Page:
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Writing Class Changes Lives By Helping Students Find Their Voice

It’s a story about stories…and about poetry and creative non-fiction and, most importantly, about how a writing class in Sacramento is changing the lives of students.

The class is unique in that its goal is to help students find their voice through positive reinforcement and creative expression. The focus on strengthening what is already strong or praising a phrase that stayed with a classmate provides a supportive and safe environment where students need not fear feeling torn down. This technique, modeled after the Amherst Writers & Artists (AWA) writing method, showcases the power of encouragement over the defeat of criticism.

“There is no judgment in this room. We embrace every kind of person with every kind of personality and we celebrate all of them so the artistry can bloom,” said Hilary Brugger, the teacher who spearheaded the creation of the class at Visions In Education Charter School in conjunction with 916 Ink, a local non-profit devoted to promoting literacy and empowering youth through writing.

A defining component of the 916 Ink methodology is the publication of a book at the end of each workshop. According to the Katie McCleary, founder of 916 Ink, publishing a book allows students to work towards something tangible and ensures their words don’t get lost. In many ways a publication of their words is a validation of them. The most recent publication by Visions In Education’s students is Stumbling through the Stars, the class’ 3rd publication which was celebrated at a book release party at B Street Theater on February 3rd.

“[The book] is a culmination of everything they do in here,” said Brugger. “It represents the community we build, it represents the voice they found, it represents everything they learned as writers. It’s their stories.”

Sit in a class or talk to a student and you’ll see that the pride of ownership of these stories is just as tangible as the book itself. “Confidence” is a word repeatedly used or demonstrated to describe what finding their voice results in.

“Confidence is everything when it comes to finding your voice,” said Tierra Johnson, a student who has taken every class since it started four semesters ago, “[It gives you] the courage to not be afraid to fail.”

Zsuzanna “ZiiZii” Smith, who like Johnson is also a mentor to other students, describes the process of finding your voice as sitting and “you’re left with yourself and yourself only…and [you] go through your mind and then you’re like ‘I didn’t know I could do this’ and ‘I didn’t know I could do that,’ ‘I didn’t know I could use those kind of words.’ You figure yourself out. And in figuring yourself out you figure out how to express yourself and put yourself down on paper and show other people who you are. That’s finding your voice.”

Both Johnson and Smith say the class changed their lives. Before joining the class, Johnson said she wanted to crawl insider herself and felt like she was wandering, but now feels “found.” Smith said the class brought her out of a difficult place when nothing else could and, through the confidence she gained, feels better about herself, which “makes everything else go away.”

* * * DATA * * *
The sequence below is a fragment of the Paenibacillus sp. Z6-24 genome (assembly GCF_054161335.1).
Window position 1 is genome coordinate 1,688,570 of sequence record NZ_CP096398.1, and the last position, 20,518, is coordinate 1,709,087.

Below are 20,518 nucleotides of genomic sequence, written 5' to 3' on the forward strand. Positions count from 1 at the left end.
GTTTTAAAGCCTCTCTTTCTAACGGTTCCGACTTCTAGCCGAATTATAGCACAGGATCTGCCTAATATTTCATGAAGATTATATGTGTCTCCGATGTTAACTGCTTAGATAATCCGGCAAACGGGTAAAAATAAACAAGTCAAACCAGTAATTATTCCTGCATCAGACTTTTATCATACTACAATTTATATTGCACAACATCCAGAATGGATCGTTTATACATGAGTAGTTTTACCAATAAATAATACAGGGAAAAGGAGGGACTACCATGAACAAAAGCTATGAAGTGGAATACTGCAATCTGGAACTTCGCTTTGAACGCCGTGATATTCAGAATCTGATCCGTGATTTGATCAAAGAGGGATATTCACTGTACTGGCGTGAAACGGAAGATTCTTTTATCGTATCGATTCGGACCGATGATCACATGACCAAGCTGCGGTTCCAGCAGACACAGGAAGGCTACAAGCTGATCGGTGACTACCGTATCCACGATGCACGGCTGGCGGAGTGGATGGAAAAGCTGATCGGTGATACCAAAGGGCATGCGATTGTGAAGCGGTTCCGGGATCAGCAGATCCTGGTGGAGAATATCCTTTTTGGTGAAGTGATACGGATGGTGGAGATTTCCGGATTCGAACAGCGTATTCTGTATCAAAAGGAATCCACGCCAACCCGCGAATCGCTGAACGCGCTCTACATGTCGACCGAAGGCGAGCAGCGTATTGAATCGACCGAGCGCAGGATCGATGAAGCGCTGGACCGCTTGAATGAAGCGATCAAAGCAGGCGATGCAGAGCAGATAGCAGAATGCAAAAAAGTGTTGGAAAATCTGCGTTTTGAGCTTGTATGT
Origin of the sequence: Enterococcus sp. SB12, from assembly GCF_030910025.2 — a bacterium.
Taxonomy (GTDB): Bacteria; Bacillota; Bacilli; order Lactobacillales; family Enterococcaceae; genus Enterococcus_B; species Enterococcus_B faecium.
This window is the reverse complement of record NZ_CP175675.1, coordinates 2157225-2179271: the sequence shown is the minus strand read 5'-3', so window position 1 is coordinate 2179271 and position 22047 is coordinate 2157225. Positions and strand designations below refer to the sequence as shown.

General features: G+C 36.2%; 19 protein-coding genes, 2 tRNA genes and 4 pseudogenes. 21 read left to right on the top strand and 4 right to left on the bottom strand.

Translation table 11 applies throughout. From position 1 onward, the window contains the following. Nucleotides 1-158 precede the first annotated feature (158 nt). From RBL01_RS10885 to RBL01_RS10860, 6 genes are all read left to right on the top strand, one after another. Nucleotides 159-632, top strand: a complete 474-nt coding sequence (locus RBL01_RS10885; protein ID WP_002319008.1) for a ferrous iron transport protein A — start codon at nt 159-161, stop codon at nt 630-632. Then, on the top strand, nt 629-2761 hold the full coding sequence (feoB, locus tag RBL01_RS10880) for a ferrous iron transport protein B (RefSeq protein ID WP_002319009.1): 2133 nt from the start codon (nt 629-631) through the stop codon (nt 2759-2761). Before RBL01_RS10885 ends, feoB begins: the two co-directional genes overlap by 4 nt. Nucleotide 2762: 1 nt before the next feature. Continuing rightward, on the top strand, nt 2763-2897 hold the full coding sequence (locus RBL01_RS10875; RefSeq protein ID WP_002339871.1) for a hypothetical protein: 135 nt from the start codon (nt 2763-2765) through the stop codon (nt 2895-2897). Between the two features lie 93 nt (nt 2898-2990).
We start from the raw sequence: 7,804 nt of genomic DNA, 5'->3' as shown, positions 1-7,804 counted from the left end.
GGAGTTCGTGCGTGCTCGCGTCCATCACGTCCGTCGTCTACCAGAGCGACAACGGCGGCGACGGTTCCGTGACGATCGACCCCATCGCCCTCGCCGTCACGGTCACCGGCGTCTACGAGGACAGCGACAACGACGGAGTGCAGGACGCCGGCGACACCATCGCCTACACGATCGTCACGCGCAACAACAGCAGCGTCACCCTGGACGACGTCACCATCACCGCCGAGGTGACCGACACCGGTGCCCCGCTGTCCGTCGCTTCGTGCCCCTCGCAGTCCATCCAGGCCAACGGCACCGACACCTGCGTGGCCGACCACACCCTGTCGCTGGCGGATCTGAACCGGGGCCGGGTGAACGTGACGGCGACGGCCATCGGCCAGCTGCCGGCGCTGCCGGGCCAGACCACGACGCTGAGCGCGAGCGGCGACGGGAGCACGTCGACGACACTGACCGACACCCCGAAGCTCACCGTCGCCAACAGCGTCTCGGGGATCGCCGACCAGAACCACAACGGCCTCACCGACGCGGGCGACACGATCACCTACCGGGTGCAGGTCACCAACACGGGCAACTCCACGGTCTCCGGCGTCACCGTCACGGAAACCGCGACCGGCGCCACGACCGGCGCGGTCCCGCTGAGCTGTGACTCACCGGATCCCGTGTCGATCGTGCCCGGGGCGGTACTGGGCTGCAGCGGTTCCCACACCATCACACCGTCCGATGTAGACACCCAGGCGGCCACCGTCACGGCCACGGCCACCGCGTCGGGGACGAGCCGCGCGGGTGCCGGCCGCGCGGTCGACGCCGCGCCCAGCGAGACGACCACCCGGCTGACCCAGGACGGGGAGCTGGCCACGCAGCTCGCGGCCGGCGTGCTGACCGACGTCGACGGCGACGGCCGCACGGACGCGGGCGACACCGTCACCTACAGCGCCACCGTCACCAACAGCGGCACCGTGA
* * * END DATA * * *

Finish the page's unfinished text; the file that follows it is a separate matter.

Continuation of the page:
Brugger emphasized that Visions In Education couldn’t offer what they offer without 916 Ink, whose partnership she describes as turning “just a class” into something amazing and life-changing. The organization also brings in professors, writers, editors, poets, and visual artists to speak to the students at every session. Helping run the class is 916 Ink volunteers, which includes local attorneys, writers, and even the Editor-In-Chief of Sacramento Magazine.

Writing right along side with members of the literary community is a game changer according to Brugger, who says students frequently float out of the classroom after receiving praise from such respected members.

When asked to describe in one word what this class has made them, students, teachers, and volunteers in the class answered:

“Braver” – Hilary
“Happier” – Destiny
“Confident” – Jennifer
“Stronger” – Ashley
“Free” – Madelon
“Inspired” – Sean
“Poet-warrior” – Karaline
“Comfortable” – Grace (a.ka. Your Majesty)
“More” – Ryan
“Heard” – Aubrey
“Peaceful” – Christian
“Full” – Hailey
“Painter” – Eric
“Better” – ZiiZii
“Liberated” – Radhika
“Brave” – Rebecca
“Thoughtful” – Evana
“Open” – Austin
“Found” – Tierra
“Free” – Magdalen
“Inspiring” – Emma Jo
“Creating” – Aleisha
“Rounding” – Rodey
“Decrepitation” – Maribella
“Pens” – Gavin
“Better” – Jarreau
“Inspired” – Krista
“Happier” – Adina

Due to the popularity of the class, Visions In Education now teaches three classes in two locations.

916 Ink currently organizes 22 youth writing workshops at various schools, programs, and libraries throughout the Sacramento region. To learn more about 916 Ink and to purchase Stumbling through the Stars, visit their website at 916ink.org. The book will also be available on Amazon.com in the near future.

Photos by Bethany Harris

 

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About the author

Bethany Harris

Bethany Harris

Bethany joined Sacramento Press in 2013 and enjoys writing articles that uncover the happenings of the city and the people behind the stories who make them so worth telling. A native of Sacramento, she also loves photography, running, and discovering new places and new things to do--both in the city and throughout California.

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